Sponsor: National Trust for Scotland
D Hind 1998.
NJ 715 125 A watching brief was undertaken in January 2003 over excavations necessary for the repair of a power cable. Although no significant features were exposed, the excavation revealed 0.5m of made ground below the present gravelled surface.
Archive to be deposited in the NMRS.
T Addyman 2003
NJ 715 125 A small section of drain capstones from an E-W aligned drain, probably 18th century, composed of large granite flags, was exposed during the erection of a marquee within the courtyard area at Castle Fraser in January 2003. The capstones were overlain by a mortar-rich matrix, most likely related to the demolition of a building in the early 1950s.
Archive to be deposited in NTS SMR.
S M Fraser 2003
A major rewiring of the castle (NJ71SW 6) required historic building recording of features exposed below floorboards
and behind existing wall linings, etc. This principally involved work to the main tower, where early floor structures were examined and recorded at most levels. Some early painted plaster on-the-hard interior schemes were identified,
either whitewashed or yellow ochre. Examination of the roof space above the existing dining room revealed evidence for a timber (plank) barrel-vaulted ceiling, some of the armatures remaining in situ, and with silhouette evidence further preserved in wallplaster to the N and S. Monitoring works included a brief exercise in the existing kitchen
(NW range, S end, ground floor), where a new flue liner was installed.
Archive to be deposited in NMRS.
NJ 7227 1255 With on-going monitoring during services installation in 2006 more of the Castle Fraser structure has been subject to detailed recording, most recently the mid-parts of the Michael Tower and the upper level of the NW wing. Examination of roof structures generally has confirmed the former presence of galleries within the upper level of each wing. In the NE wing a timber barrel-vaulted chamber ran the entire length of the range, an arrangement clearly oriented so as to coincide with an Ewards view over a sequence of formal gardens in that direction. The NW wing contained a shorter gallery, also with wooden barrel-vaulted ceiling, in its Southern part. At its N end was a separate chamber with attic room above.
A very detailed assessment of a series of three `Appraisals of Prejudice¿ of c 1655 was made. These recorded damage to the castle, apparently a sacking, affecting metalwork, woodwork and glazing. Using these documents it was possible to plot the arrangement and function of all the rooms throughout the 17th-century castle. Among other features the presence of the two galleries was confirmed, as was the location of the stable (present tea room), brewhouse, bakehouse and girnell house (lower level of NW wing). Gate lodges and a chapel were also itemised, apparently separate structures that are no longer extant.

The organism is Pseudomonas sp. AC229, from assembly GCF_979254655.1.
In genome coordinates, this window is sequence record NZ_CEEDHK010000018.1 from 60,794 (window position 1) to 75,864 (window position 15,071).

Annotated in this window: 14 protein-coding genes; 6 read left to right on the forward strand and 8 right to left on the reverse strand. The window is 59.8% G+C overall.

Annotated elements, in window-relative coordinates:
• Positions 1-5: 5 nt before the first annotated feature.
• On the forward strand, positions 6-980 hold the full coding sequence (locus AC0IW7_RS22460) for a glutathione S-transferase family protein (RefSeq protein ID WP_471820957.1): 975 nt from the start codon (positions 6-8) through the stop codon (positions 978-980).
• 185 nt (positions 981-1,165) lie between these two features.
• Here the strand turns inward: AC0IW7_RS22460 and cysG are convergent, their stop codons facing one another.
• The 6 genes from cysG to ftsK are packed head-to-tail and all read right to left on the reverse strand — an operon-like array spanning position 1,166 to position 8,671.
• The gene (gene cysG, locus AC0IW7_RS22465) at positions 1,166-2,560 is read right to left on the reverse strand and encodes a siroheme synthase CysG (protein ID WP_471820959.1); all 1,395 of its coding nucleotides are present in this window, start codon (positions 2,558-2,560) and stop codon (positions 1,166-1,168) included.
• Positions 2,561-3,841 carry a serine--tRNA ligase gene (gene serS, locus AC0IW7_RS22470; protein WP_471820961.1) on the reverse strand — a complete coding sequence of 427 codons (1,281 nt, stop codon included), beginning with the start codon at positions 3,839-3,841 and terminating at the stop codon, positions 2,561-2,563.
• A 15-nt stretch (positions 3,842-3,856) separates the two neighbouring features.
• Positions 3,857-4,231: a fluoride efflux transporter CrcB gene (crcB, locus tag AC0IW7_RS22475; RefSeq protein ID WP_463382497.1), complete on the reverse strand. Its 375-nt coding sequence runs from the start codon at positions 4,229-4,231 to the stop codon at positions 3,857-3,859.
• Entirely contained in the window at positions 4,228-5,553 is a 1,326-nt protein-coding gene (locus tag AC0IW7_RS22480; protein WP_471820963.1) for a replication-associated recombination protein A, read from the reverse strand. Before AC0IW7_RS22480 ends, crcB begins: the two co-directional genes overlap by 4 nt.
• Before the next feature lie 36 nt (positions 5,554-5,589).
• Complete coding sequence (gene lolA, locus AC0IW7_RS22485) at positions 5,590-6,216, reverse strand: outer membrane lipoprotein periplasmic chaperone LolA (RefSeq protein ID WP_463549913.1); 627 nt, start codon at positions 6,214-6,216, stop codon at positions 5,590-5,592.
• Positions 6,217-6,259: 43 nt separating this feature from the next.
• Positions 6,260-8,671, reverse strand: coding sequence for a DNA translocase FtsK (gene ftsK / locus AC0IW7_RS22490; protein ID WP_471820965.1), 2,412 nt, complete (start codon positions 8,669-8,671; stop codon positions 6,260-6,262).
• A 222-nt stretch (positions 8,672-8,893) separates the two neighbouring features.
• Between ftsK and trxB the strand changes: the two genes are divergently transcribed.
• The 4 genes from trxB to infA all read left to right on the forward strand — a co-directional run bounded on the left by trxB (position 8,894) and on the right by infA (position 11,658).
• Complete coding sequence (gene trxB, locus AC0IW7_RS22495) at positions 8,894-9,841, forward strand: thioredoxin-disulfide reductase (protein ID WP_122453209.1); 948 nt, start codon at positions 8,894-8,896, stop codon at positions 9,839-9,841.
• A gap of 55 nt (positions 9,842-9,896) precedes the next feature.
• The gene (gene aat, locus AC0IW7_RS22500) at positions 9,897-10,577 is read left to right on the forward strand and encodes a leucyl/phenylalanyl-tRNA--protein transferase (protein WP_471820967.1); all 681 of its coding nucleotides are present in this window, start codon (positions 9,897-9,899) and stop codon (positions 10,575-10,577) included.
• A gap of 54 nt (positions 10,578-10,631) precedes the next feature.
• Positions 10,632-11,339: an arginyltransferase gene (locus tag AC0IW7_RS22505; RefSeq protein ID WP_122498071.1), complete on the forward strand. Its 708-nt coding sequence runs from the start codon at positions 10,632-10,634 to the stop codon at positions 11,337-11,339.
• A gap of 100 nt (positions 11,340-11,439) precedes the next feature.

Two further inventories of 1720 and 1722 provided important cross-correlation with the earlier documents as well as important evidence for the extent and nature of a major reorganisation of the accommodation within the castle at the beginning of the 18th century, work that included the subdivision of both galleries.
We looked for consideration of possible evidence for a former independent chapel building at Castle Fraser. There are ex situ carved stones at a wellhead within the policies, within the walled garden and in the form of a masonry bellcote, now surmounting one of the early 19th-century gate lodges to the castle courtyard. The latter is identical to a group of similar early 17th-century bellcotes in the vicinity and, in common with work of this period within the castle, should perhaps be associated with the Bel family of masons. However, we could not determine with certainty whether these features originated at Castle Fraser or at a predecessor parish church at Cluny. Carved stones built into the exterior of the N wall of the walled garden were judged to relate to an intramural heated wall flue system.
T Addyman and S Fraser, 2006.
Architects: J. Bell, 1617. adds to building of 1576
John Paterson c. 1794 - scheme for hall and vestibule not executed. Stable Court executed.
William Burn c.1819? not executed
Dr William Kelly. Restorations. 1930s
Walker & Duncan. Alts to East wing. 1950.
R.S. Lorimer 1927 (not carried out).
R.S Lorimer commissioned to renovate but not carried out.
Mrs Smiley (Castle Fraser) has original set of drawings dated 1927 a dyeline set (coloured) exists in Stuart Matthew Collection purchased by NMRS 1980.
W Schomberg Scott Photograph Collection Acc no 1997/39
Detail of turrets
RIBA - Wm Burn. Proposed alts. perspective sketch. c.1819?
RIBA - J.J. Joass. Perspective sketch & plan.